Miami to kick off trolley route to Miami Beach this week
Written by John Charles Robbins on September 11, 2018
Miami city commissioners are expected to consider final legislation today (9/13) to launch a one-year pilot program for a trolley to neighboring Miami Beach, with the hope of starting service this week.
In July, commissioners agreed to expand the city’s trolley system by launching a Cross Bay Express Trolley Route to ferry passengers from downtown Miami to Miami Beach and back.
They acknowledged it would be the first and only City of Miami trolley route to charge a fee for the ride, with the goal that the service pays for itself.
Today’s agenda item is a resolution asking for a four-fifths affirmative vote, after an advertised public hearing, approving the city manager’s recommendation waiving competitive sealed bidding methods as “not being practicable or advantageous” to the City of Miami for the Cross Bay Trolley Route Operation Services, with Miami Express Transportation Company (METC) Inc., a Florida for profit corporation, for buses to be used on the route.
It calls for retroactively approving the city manager’s execution of the agreement with METC, including the negotiation and setting of a per passenger fare, and further authorizes the city manager to negotiate and execute all other related documents.
An administrative memo offers more details on the planned special trolley service.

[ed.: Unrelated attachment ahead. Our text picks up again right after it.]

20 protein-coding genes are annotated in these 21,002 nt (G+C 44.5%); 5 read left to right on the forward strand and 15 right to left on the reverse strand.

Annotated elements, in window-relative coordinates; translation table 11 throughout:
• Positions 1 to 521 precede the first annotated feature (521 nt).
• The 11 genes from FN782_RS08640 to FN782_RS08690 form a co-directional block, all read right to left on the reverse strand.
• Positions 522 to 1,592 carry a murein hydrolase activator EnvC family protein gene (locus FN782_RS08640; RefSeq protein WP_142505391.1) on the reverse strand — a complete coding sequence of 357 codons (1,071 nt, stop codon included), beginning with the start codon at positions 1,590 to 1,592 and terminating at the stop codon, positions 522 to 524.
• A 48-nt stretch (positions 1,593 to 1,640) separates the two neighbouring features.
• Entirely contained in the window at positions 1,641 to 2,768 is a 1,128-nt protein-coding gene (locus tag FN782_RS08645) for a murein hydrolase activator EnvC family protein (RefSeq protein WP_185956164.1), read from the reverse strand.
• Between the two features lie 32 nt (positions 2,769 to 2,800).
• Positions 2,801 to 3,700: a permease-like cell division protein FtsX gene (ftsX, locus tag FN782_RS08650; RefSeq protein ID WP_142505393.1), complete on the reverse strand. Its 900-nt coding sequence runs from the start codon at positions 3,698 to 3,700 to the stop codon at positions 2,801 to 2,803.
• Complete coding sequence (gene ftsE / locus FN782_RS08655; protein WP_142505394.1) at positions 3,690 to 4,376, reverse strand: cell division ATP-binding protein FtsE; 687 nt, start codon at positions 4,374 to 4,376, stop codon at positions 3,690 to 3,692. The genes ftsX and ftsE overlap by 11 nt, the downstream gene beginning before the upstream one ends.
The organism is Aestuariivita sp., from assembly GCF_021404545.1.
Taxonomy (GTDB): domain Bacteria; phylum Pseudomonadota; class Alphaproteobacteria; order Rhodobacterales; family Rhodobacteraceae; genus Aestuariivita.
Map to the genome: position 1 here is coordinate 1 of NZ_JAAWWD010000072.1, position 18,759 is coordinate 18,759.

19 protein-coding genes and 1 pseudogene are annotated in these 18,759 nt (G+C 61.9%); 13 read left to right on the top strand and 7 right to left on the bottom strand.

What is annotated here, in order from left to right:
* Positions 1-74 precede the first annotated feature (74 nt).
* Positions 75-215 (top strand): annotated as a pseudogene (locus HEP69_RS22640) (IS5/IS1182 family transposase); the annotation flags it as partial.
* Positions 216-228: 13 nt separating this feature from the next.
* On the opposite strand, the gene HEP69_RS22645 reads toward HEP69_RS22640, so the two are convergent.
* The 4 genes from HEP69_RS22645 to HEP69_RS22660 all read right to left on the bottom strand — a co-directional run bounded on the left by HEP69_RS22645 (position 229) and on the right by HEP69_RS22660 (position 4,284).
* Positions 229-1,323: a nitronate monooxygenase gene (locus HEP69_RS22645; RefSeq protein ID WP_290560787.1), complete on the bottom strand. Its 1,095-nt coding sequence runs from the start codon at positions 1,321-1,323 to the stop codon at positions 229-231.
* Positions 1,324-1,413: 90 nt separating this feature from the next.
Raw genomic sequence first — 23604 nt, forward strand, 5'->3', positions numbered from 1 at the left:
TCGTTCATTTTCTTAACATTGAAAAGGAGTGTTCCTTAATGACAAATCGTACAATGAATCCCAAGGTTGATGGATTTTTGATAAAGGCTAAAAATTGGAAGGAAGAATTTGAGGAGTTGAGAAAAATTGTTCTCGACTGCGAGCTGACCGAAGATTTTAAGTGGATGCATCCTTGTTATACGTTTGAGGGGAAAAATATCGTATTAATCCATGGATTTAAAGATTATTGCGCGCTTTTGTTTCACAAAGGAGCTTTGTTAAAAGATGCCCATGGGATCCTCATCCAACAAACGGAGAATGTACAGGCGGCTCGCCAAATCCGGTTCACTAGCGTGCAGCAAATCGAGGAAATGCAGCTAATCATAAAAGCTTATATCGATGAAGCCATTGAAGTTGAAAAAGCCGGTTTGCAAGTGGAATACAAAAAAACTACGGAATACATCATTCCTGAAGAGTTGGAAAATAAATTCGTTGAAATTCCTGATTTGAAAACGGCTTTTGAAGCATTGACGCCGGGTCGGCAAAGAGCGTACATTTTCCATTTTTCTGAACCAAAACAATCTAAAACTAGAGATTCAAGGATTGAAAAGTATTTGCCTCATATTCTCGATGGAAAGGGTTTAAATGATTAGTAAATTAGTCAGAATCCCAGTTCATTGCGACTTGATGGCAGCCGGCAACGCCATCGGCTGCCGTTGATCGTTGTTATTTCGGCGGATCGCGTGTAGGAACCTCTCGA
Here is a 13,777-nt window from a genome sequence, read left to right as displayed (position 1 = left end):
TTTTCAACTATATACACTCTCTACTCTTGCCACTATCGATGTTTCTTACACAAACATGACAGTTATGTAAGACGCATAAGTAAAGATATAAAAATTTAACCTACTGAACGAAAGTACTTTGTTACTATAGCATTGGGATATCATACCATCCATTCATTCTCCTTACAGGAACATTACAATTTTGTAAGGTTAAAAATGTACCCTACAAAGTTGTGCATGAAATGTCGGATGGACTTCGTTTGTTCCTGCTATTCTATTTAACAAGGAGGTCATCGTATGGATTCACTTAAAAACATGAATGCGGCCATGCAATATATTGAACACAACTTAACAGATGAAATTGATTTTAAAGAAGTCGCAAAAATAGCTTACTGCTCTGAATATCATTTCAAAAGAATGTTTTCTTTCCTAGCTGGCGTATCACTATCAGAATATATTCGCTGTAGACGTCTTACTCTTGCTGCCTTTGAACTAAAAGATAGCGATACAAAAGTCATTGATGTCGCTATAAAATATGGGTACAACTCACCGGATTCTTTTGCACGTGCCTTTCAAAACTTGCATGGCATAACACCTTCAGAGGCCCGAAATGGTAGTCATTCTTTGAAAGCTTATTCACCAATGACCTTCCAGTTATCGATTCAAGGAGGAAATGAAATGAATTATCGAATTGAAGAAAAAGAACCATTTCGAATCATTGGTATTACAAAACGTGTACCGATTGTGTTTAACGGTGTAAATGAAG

On July 26, the city commission approved the addition of the Cross Bay Express Trolley Route, to provide express transit service directly from the city to Miami Beach, giving residents and tourists additional transit options.
The memo says METC has offered the city three double-decker buses that will each can carry 66 passengers, which is more than double the capacity of the typical city trolley.
At full capacity, each bus can accommodate 3,000 daily boardings. The buses provide a scenic view from the second level, which is a unique feature to this type of vehicle.
“Riders will be charged a nominal fare of $5 per passenger, per segment of the route (either from Miami to Miami Beach or from Miami Beach to Miami). This fare will offset the $115 per hour cost for the Route operation services. In the event, that the fare collected for the month, does not cover the service charges for the month, the City will pay the Contractor the difference,” the memo says.
METC’s buses will run from noon to midnight daily at 30-minute intervals. This route will increase the overall efficiency of travel for all residents, tourists and commuters, and it will connect major arterials in the city, such as Biscayne Boulevard, MacArthur Causeway and Washington Avenue with the existing Biscayne and Coral Way Trolley Routes, according to the staff memo.
The proposed resolution notes that the agreement with METC has been negotiated and properly executed, subject to city commission approval, in order for the city to be ready for the launch of the route on Friday, Sept. 14.